Excused I say, in respect of themselues, but whether any wrong or iniurie be done vnto vs, this is a question; for if the Creatures propose vnto vs this knowledge of God as a perfect rule of our faith, to which we should not adde, [Page 14] but that we should be tied to the stint of their beliefe: to haue no more faith then they,Whether this defect in Gods knowledge appeares by the testimony of nature. this were dangerous; for to admit this, were to oppose and contradict all the myste­ries in religion, which are not discouered by their light; this were in effect to seduce vs, to make vs of Christians, meere naturalls; Indeed they haue already too farre pre­uailed on our passions and on our affections, that we are almost growne sensuall and beastly, like vnto them, as if we were of their common-wealth; but if they shall presse further vpon vs, to worke vpon our soules, our conscien­ces, and our vnderstandings, to intice vs to be of their faith, of their Church, of their religion, to make vs meere naturals, like to themselues, this were most intolerable. So then the question remaines, whether the Creatures, or nature, I meane, in the Creatures, or that which is the same in effect, whether naturall reason proceeding vpon naturall grounds, whether these supposing their owne ability in the fulnesse of Gods knowledge, seeme to exclude grace, or otherwise in the weakenesse of their knowledge, shewing their owne insufficiency, seeme onely to make way, and serue as an introduction to grace? It is a question indeed, in my iudgement, of all others most worthy to be resolued: for in effect it implies the whole ground and foundation of all our mysteries,The ground of all the my­steries in Reli­gion. and it stands thus; whether by the light of our owne na­turall reason, we are to beleeue no more of God, then ap­peares in the Creatures; or whether the same light of our owne naturall reason will informe vs, that there are other greater mysteries to be receiued of God, more then those natural attributes, which are discerned by his works?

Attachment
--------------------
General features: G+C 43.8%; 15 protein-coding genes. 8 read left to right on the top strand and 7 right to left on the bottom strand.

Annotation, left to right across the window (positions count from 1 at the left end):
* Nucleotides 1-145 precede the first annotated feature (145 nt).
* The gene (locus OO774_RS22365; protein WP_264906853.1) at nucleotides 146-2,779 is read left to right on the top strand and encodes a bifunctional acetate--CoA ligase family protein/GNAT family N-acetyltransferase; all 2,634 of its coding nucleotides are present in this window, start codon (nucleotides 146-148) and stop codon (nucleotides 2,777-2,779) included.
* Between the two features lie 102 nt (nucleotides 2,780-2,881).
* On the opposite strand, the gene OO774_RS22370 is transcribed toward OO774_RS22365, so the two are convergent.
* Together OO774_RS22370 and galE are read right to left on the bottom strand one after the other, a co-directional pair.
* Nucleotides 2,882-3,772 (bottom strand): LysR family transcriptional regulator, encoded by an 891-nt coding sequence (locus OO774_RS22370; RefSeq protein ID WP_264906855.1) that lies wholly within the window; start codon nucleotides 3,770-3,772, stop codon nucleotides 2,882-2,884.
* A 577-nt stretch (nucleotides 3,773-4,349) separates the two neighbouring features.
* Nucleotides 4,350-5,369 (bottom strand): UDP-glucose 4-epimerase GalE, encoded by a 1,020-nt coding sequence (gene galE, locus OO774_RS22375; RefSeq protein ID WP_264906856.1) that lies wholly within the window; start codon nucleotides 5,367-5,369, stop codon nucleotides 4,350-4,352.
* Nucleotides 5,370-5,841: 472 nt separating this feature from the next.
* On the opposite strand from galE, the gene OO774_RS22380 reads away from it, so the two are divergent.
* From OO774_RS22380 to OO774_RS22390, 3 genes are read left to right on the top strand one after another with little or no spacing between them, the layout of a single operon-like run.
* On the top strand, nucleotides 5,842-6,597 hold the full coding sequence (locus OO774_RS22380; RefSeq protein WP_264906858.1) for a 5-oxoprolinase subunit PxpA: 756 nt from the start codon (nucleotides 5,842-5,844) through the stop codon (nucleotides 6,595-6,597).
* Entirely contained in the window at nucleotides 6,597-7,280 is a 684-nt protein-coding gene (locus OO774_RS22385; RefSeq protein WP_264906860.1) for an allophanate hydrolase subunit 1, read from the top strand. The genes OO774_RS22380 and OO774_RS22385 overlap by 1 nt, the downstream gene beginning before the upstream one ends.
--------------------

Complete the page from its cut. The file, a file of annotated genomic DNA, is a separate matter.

For your satisfaction herein, you may be pleased to vn­derstand, that what knowledge wee haue of God by the light of our naturall reason, it is not deriued immediatly from God himselfe, but by a reflection, onely so farre foorth as God is discerned in the glasse of his Creatures;Causes are not fully discer­ned by their effects. now this is a rule in all arts, that no causes can fully, exactly and totally appeare in their effects, as hauing first a pro­per [Page 15] nature allotted to themselues, before they were ordai­ned to action: first, they are in themselues, before they come to relation, so that for the knowledge of causes in them­selues, there must be some further search and inquisition, more then the effects demonstrate: this shall appeare, by considering the diuersity of causes, which I will suppose to be of three sorts.